A gay couple and their three children were briefly denied entry to a national park with their family pass on Saturday because they were deemed to “not be a family.”
The family was only allowed to enter the Nahal Yehudia reserve in the Golan Heights after the intervention of a supervisor, Channel 12 reported.
In a video of the interaction, a woman can be seen refusing to open the gate to the park. One of the men asks her, “Repeat that. Say that we are not a family.”
“You’re a family?” she asks. “Go speak to him,” she says, referring to the supervisor.
“When she told me that at the beginning I told her, ‘Don’t go down this road. We can argue about everything but not about this,’” Giora Shnitzer told Channel 12. “One of my girls felt very uncomfortable and asked that we go home, but I insisted.”
The couple noted that they’ve had a parks pass defining them as “a couple with three children” for seven years and never before had an issue.
“We’ve been to many nature reserves and beautiful places and it’s a shame that it happened this time. It really surprised us and was uncomfortable,” Shnitzer told Channel 12.
In response, the Israel Nature and Parks Authority apologized, calling it “an unfortunate isolated incident that does not represent the policies of the authority.”
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— החדשות – N12 (@N12News) August 21, 2023
The LGBTQ community has repeatedly voiced its concerns over the hardline coalition led by Prime Minister Benjamin Netanyahu, which took power in late December, fearing that its plans to weaken the judiciary’s powers could leave their community members vulnerable to discrimination. Members of the coalition have also made homophobic remarks.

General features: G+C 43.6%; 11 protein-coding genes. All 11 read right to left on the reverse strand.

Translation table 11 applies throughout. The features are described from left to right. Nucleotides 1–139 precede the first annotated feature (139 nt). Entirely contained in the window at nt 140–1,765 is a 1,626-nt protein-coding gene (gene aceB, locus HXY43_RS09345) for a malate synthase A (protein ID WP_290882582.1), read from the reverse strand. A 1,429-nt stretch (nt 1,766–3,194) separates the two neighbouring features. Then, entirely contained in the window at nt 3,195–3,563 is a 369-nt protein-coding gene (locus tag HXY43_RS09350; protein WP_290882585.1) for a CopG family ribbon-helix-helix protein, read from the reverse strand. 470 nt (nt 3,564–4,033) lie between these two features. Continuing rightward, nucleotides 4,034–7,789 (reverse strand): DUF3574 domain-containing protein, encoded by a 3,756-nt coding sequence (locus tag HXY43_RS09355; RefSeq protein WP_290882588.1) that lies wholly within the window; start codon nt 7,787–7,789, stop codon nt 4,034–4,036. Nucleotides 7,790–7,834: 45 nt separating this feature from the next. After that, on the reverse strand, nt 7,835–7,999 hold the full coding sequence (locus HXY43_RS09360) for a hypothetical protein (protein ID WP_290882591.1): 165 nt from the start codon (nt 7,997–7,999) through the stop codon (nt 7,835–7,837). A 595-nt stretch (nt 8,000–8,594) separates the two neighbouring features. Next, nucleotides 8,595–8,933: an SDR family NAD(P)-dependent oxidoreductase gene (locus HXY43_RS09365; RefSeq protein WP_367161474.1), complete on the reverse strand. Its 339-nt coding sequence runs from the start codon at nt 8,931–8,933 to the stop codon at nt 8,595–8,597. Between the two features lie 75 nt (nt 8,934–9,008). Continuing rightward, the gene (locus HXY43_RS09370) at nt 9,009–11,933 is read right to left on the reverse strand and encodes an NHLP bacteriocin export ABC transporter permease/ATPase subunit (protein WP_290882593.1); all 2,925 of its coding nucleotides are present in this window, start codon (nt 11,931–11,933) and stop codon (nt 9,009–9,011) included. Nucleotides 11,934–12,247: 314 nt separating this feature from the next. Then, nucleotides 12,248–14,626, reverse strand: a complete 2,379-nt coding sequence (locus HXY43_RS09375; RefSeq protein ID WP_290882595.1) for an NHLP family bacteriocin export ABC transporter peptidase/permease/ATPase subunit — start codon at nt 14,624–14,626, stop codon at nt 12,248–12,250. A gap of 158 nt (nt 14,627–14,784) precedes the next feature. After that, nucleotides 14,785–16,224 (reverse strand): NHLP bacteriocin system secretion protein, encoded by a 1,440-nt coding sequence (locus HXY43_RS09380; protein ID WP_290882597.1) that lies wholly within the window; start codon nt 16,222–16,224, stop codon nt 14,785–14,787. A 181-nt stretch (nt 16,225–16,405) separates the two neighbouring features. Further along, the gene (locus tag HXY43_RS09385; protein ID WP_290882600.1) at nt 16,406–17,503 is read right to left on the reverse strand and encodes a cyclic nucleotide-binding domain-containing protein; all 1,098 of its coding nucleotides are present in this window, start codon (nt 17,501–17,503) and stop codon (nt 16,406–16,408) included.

Saturday’s incident follows a series of discriminatory actions against LGBTQ community members.
On Friday, a man was beaten and hospitalized in Rehovot in a suspected homophobic attack.
Earlier this month, a group of soldiers in the southern city of Beersheba posted a video of a neighbor threatening to tear down their LGBTQ pride flag hanging outside their apartment.
In July, a vehicle carrying a stack of pride flags was set ablaze in the Tel Aviv suburb of Hod Hasharon.
In April, a group of right-wing activists tried to tear down a pride flag from a balcony in Tel Aviv, amid mass protests against the government’s judicial overhaul. A resident of the apartment told media outlets that it was the second time that week that passersby had tried to take down the flag.
Also that day, the slogan “Kahane lives” was graffitied on an external wall and window of the Tel Aviv LGBTQ Community Center. The phrase is a show of support for the late extremist rabbi Meir Kahane, a one-time member of Knesset and leader of the racist Kach party.
In a report published in March, the Aguda Association for LGBTQ Equality said it had recorded 3,300 incidents of hate against the LGBTQ community in 2022, an 11 percent increase compared to 2021.
The report did not provide details on the nature of those attacks. Nearly half the reported cases took place in Tel Aviv and the central Israel region. Close to 20 percent occurred in Jerusalem and surrounding areas, the report said.